This must be the place
- Released: Thursday, 05 April 2012
- Runtime: 114 mins
- Distributor: Hopscotch Films.
Were there to be a competition for a list of most peculiar films, This Must be the Place would certainly find a place there. It is at times bizarre, comic, serious, deadly serious, enigmatic and never predictable. It also offers what must be Sean Penn’s most idiosyncratic performance.
If a reviewer simply said that the film is about an ageing, faded rock star who still dresses with make-up as in his heyday who goes to the United States from Dublin where he lives to find his family and then travels across America, with a touch of the Forrest Gump, on a mission of avenging his father and his concentration camp experiences, you would have a sketch synopsis – but a synopsis which does little value to the content and style of communication of the film.
And, if someone told you that they hated the film, you would not be surprised.
However, if you stay with the film and Sean Penn’s performance, then you will probably surrended, at least in part, to its strange story, its even more strange character, and the number of themes and issues that it raises. You may also surrender to the visual style, communicating the different parts of the States visited as well as the range of music, from quiet piano to rock and roll, but, especially to the songs of Talking Heads and more songs by David Byrne (who appears and sings the title song) and new songs by Byrne and Will Oldham.
Surprisingly, the Ecumenical Jury in Cannes 2011 awarded its prize to this film even though previous winning directors were represented (the Dardenne Brothers with The Kid with a Bike and Ari Kaurismaki with Le Havre, as well as The Tree of Life).
Sean Penn is Cheyenne, a pop star of twenty years earlier who lives in retirement in Dublin with his feisty wife of 35 years, played by Frances McDormand. The point is made that Cheyenne has not really grown up. He has a tinny, rather whining voice, a hesitant manner even though he is particularly direct and honest in what he has to say. He seems to survive with some friends in Ireland and the good management of his wife. He is also friends with a mother whose son has disappeared and who sits at the window waiting for him.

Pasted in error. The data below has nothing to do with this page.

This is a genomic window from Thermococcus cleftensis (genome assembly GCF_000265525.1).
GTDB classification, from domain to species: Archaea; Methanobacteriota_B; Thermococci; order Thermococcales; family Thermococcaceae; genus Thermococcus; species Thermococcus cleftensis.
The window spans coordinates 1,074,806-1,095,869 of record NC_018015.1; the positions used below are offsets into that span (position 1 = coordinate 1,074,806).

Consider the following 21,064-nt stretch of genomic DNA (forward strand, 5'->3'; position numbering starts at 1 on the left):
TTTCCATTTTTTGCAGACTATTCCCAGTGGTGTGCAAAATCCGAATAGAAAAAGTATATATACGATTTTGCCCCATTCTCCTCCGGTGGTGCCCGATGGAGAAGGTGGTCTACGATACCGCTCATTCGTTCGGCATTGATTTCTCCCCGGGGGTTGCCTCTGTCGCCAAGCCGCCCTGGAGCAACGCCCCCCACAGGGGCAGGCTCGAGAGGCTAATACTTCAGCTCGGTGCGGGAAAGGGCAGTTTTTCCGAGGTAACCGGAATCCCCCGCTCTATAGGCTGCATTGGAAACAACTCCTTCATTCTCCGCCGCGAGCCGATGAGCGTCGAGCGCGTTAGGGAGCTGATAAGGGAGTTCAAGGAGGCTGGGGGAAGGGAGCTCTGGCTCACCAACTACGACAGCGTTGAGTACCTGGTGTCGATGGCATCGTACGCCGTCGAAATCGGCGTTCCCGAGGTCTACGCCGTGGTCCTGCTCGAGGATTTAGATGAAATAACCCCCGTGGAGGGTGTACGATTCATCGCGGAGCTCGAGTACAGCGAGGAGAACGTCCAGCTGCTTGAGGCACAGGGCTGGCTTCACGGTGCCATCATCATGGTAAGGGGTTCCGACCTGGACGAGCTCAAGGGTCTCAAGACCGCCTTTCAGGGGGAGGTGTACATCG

Cheyenne, with his Gothic look, hairstyle and make-up, decides to go to his family in New York where his father, estranged for thirty years, has died. He learns about his father’s time in the concentration camp and a guard who had humiliated him whom he has tried to track down all his life. Cheyenne dcides to go searching, a road trip (with a businessman’s precious car which has a somewhat fiery end) which takes him to see an old teacher in Michigan, a single mother with a chubby son (who also sings the title song) and changes their lives with his kindness. He also meets a man in Utah (Harry Dean Stanton) who reveals that it was he who took out the patent for suitcases with wheels in 1988. (Having long thought that whoever this person was, he deserved a Nobel Prize for such an energy saving invention, I was in admiration of this scene which, like many in the film, is not essential to the plot but adds atmosphere and feeling.)
The moral moment is when he confronts the guard, now an old man, and hears about his father’s experience. What is he to do with the man?
The film is poetic, lots of symbolism and visual detail, that elicits all kinds of sense responses and emotions. It also offers much to reflect on, the pop music industry and history and the perils of celebrity, let alone broader issues of the United States in the 21st century and, still, the deep memories of the Holocaust.
This must be the place, especially in the lyrics of the song (which is played and sung in many versions throughout the film) is home.
The writer-director is Italian, Paolo Sorrentino, who has been a favourite of the art house and festival circuits, especially in Cannes. His creation of Cheyenne reminds us that he has created quite grotesque characters in his two previous films, L’Amico di Famiglia (The Family Friend) where the central character is a completely unsympathetic and ugly mean tailor and money lender, and Il Divo, his portrait of once esteemed but mysteriously repellent Italian politician, Giulio Andreotti. Cheyenne is just as strange but much more likeable.